She’s a rich girl

Money can't buy happiness, but life experience can make you rich.

Money can’t buy happiness, but life experience can make you rich.

In the darkness of Room 318, my husband’s gravely snore could be heard over the rattle of the air conditioner. Normally unable to sleep with any kind of racket, I was out like the proverbial light, my mouth agape from the utter exhaustion that comes with moving.

Middle-age didn’t help either.

Our son, draped over the makeshift bed we created for him out of hotel chair cushions and extra blankets, tinkered on his laptop, chatting with Facebook friends about the new school he will enter in the fall.

In an identical room one floor above, silently laid my mother — who had come to help us move in to our assigned base house — nestled tightly between our two daughters.

“Grammy?” our youngest whispered in the darkness.

“Hu, wha?” my mother came to, her tired eyes at half-mast.

“I don’t wanna move here.”

“Oh, Sweetie,” my mother tried to regain lucidity, “I know you’re going to miss your sunny house in Florida, but you’ll love all the seasons in Rhode Island. Now, try to get some slee . . .”

“Well, I’m OK with that. It’s just that . . .”

“I totally understand, Lilly — snow gets me down sometimes too, especially during February and March. And when it snows on Easter – I have half a mind to catch the next Greyhound bus to the Bahamas. And another thing . . . “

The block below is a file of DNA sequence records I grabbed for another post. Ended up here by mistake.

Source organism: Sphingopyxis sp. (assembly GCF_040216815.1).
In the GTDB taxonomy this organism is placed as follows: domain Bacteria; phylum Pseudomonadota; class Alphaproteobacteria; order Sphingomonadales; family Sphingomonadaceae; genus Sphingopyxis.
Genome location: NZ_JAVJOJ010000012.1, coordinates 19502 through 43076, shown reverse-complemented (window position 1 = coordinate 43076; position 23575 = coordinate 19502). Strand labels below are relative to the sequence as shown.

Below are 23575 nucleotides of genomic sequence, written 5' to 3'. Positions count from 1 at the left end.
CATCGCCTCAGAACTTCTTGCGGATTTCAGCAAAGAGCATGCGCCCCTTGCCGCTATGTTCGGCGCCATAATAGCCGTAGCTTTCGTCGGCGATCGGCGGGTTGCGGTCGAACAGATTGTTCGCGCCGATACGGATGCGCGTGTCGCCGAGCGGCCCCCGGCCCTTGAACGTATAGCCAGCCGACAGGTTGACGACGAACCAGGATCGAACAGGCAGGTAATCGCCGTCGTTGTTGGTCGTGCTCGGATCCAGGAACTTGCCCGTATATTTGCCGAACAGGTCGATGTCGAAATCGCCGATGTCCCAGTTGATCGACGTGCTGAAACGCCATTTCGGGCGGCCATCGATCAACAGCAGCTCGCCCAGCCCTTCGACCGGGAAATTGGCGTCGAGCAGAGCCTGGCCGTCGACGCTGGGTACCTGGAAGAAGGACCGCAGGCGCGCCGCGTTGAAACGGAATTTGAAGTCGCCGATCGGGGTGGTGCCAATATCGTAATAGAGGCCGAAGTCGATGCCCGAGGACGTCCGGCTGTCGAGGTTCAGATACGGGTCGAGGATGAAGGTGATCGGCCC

“No, Grammy, I . . .”

“But think of all the sled riding you’re going to do!” my mother offered, attempting to recover from her self-absorbed rant.

“I’m not talking about that, I . . .”

“Oh, I get it now, you’re worried about your new school being too hard.”

“Well, no, I’m kind of afraid of . . .”

“The dress code?”

“Not . . .”

“Bullies?”

“No . . .”

“Boys?”

“GRAMMY! Listen to me!” Lilly blurted in a hybrid whisper-scream so as to not wake her older sister.

“I’m sorry, Sweetie, what are you afraid of? Grammy’s all ears.”

In the silence, Lilly tried to pinpoint her feelings about going to private school for the first time, living in a New England resort community, and going from flip-flops and hush puppies to Topsiders and lobster.

“I’m scared, because all the people here are rich,” she finally admitted, “and we’re not.”

Surprised by Lilly’s admission and exaggerated perception of reality, my mother scanned the recesses of her half-conscious mind for an appropriate response.

“Don’t be so materialistic, Lilly,” her older sister, Anna, suddenly blurted from the opposite side of the bed.

Grammy chuckled at the irony that Anna, who had been obsessed with making money for shopping since she went door to door selling her old baby dolls in the first grade, would admonish her sister for concerning herself with money.

“It’s not funny, Grammy,” Lilly pouted, feeling embarrassed and ganged-up on.

“Oh, Lilly,” Grammy pulled her closer, stroked the soft butterscotch hair away from her face, and allowed the words to flow without aforethought.